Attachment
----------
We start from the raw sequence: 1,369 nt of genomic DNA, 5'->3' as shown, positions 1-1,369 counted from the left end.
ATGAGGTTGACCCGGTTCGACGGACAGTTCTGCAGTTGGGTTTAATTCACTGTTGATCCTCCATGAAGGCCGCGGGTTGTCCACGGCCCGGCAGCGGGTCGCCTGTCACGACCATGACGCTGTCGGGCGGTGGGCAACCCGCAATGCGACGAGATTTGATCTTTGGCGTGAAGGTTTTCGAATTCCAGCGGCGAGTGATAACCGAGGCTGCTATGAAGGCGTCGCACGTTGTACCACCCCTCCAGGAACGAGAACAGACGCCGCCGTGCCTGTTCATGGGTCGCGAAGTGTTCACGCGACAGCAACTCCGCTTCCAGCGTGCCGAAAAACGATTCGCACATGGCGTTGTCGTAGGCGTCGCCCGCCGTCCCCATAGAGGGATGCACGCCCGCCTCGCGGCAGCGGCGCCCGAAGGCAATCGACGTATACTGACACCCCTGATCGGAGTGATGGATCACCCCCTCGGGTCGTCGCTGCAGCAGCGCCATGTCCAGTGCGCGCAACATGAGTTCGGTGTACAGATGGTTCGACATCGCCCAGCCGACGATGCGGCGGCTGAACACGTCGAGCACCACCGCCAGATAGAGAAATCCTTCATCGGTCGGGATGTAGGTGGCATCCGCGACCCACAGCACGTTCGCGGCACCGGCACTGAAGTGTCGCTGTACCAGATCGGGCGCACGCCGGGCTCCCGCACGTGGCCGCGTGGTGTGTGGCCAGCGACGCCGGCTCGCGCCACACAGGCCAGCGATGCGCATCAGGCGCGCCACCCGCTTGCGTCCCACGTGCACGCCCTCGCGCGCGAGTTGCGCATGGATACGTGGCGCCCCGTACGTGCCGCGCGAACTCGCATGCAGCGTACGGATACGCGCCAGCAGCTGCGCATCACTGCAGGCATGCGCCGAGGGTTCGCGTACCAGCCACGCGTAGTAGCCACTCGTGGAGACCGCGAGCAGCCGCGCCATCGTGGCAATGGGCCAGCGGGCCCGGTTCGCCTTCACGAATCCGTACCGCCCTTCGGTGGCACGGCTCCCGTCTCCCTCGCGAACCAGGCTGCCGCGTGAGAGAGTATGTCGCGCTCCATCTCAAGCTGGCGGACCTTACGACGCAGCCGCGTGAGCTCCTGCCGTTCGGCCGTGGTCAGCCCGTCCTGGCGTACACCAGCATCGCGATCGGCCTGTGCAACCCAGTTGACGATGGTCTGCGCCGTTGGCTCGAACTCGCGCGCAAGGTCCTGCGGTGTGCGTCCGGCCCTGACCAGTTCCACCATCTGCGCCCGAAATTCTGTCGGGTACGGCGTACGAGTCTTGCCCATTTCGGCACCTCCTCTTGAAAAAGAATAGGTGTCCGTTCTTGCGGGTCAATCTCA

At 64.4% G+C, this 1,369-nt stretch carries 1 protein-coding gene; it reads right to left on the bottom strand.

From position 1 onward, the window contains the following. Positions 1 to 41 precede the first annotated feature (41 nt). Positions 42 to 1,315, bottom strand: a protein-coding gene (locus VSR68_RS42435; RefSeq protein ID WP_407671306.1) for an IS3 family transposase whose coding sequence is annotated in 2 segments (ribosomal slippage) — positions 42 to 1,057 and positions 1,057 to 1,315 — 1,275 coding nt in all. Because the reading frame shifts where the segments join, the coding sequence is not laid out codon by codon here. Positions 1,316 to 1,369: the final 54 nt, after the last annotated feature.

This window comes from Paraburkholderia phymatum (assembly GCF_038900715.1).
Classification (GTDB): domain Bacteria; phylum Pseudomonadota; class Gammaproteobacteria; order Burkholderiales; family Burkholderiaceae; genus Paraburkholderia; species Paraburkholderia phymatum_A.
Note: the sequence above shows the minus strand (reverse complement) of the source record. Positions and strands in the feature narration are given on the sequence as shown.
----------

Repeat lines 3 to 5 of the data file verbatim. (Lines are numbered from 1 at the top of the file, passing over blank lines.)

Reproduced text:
At 64.4% G+C, this 1,369-nt stretch carries 1 protein-coding gene; it reads right to left on the bottom strand.

From position 1 onward, the window contains the following. Positions 1 to 41 precede the first annotated feature (41 nt). Positions 42 to 1,315, bottom strand: a protein-coding gene (locus VSR68_RS42435; RefSeq protein ID WP_407671306.1) for an IS3 family transposase whose coding sequence is annotated in 2 segments (ribosomal slippage) — positions 42 to 1,057 and positions 1,057 to 1,315 — 1,275 coding nt in all. Because the reading frame shifts where the segments join, the coding sequence is not laid out codon by codon here. Positions 1,316 to 1,369: the final 54 nt, after the last annotated feature.

This window comes from Paraburkholderia phymatum (assembly GCF_038900715.1).